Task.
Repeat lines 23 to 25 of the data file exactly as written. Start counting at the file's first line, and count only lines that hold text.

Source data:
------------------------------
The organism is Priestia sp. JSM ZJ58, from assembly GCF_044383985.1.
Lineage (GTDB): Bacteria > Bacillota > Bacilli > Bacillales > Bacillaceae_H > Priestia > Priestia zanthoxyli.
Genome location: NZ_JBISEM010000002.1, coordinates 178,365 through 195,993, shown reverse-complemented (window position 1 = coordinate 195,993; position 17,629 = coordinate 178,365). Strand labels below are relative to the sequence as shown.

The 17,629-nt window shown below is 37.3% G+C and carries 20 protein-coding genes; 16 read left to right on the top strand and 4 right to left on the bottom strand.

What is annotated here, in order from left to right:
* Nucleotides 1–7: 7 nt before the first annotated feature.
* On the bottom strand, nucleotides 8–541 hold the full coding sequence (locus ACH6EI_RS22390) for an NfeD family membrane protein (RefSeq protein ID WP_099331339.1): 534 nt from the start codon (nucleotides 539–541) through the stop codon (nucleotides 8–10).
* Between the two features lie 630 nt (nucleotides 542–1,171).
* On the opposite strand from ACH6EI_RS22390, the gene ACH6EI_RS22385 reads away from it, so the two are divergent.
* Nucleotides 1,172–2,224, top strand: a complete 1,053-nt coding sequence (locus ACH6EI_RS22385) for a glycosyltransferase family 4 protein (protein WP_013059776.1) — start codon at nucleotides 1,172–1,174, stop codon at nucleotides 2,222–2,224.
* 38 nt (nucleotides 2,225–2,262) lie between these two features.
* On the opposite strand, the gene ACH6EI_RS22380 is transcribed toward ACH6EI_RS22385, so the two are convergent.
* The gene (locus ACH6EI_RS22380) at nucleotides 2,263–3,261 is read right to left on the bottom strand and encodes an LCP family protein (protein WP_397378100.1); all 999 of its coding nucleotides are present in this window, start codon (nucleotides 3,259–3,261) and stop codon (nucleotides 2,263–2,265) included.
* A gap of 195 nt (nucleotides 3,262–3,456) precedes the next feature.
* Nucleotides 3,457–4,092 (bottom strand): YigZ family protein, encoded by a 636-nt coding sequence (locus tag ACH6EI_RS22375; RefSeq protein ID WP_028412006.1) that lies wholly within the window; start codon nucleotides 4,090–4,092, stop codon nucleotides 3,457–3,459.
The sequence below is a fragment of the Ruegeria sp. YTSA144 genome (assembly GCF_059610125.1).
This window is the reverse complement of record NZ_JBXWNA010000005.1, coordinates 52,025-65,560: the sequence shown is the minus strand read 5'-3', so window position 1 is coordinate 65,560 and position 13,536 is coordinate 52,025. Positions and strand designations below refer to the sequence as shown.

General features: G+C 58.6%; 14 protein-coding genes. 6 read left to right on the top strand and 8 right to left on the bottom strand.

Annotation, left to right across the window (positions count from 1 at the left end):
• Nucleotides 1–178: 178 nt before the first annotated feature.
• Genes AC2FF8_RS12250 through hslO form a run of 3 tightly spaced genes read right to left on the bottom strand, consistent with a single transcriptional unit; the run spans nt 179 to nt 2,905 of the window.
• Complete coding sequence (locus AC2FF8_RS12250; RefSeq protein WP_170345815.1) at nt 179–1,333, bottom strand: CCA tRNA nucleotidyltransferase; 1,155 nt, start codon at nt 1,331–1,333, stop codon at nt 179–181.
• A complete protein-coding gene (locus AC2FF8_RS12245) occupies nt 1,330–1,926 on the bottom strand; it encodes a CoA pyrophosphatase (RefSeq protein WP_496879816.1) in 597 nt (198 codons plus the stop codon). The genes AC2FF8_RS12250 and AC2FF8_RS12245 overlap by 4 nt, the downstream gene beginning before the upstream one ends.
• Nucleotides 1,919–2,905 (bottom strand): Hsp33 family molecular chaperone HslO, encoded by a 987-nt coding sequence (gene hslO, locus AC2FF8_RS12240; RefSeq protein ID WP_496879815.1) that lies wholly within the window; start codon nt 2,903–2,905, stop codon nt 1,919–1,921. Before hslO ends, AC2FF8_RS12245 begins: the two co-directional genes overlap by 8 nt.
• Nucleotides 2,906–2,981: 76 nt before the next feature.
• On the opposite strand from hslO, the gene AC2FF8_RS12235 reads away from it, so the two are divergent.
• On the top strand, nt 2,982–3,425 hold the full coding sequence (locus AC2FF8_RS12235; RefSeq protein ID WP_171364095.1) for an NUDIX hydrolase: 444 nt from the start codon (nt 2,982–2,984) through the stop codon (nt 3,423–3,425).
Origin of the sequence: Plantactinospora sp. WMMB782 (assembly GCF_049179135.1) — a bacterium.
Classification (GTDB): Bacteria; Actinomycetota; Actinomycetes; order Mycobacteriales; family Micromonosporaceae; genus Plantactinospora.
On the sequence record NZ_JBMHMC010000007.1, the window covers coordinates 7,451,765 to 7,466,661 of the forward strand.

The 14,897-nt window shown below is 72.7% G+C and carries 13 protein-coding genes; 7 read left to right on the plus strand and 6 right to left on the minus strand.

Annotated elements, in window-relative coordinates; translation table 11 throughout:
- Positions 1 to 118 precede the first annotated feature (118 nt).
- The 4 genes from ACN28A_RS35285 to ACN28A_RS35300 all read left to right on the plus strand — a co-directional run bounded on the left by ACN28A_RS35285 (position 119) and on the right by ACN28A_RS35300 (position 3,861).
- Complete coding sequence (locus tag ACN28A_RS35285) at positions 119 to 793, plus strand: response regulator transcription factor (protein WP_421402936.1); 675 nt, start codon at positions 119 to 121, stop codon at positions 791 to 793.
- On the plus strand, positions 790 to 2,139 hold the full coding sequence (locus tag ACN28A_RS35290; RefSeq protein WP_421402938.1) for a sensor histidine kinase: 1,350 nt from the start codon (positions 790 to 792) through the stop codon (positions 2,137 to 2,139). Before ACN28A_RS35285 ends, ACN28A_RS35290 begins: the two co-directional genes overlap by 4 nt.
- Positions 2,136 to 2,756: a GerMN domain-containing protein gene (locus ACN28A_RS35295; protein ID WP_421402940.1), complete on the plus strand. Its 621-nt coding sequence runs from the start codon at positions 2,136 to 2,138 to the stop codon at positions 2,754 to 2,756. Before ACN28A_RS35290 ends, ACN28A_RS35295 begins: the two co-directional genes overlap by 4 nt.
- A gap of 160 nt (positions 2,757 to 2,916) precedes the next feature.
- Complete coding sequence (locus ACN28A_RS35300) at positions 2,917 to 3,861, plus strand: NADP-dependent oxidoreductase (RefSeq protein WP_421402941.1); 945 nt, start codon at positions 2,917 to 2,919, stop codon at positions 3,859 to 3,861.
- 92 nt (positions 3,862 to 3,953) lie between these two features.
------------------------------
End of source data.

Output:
• A complete protein-coding gene (locus AC2FF8_RS12245) occupies nt 1,330–1,926 on the bottom strand; it encodes a CoA pyrophosphatase (RefSeq protein WP_496879816.1) in 597 nt (198 codons plus the stop codon). The genes AC2FF8_RS12250 and AC2FF8_RS12245 overlap by 4 nt, the downstream gene beginning before the upstream one ends.
• Nucleotides 1,919–2,905 (bottom strand): Hsp33 family molecular chaperone HslO, encoded by a 987-nt coding sequence (gene hslO, locus AC2FF8_RS12240; RefSeq protein ID WP_496879815.1) that lies wholly within the window; start codon nt 2,903–2,905, stop codon nt 1,919–1,921. Before hslO ends, AC2FF8_RS12245 begins: the two co-directional genes overlap by 8 nt.
• Nucleotides 2,906–2,981: 76 nt before the next feature.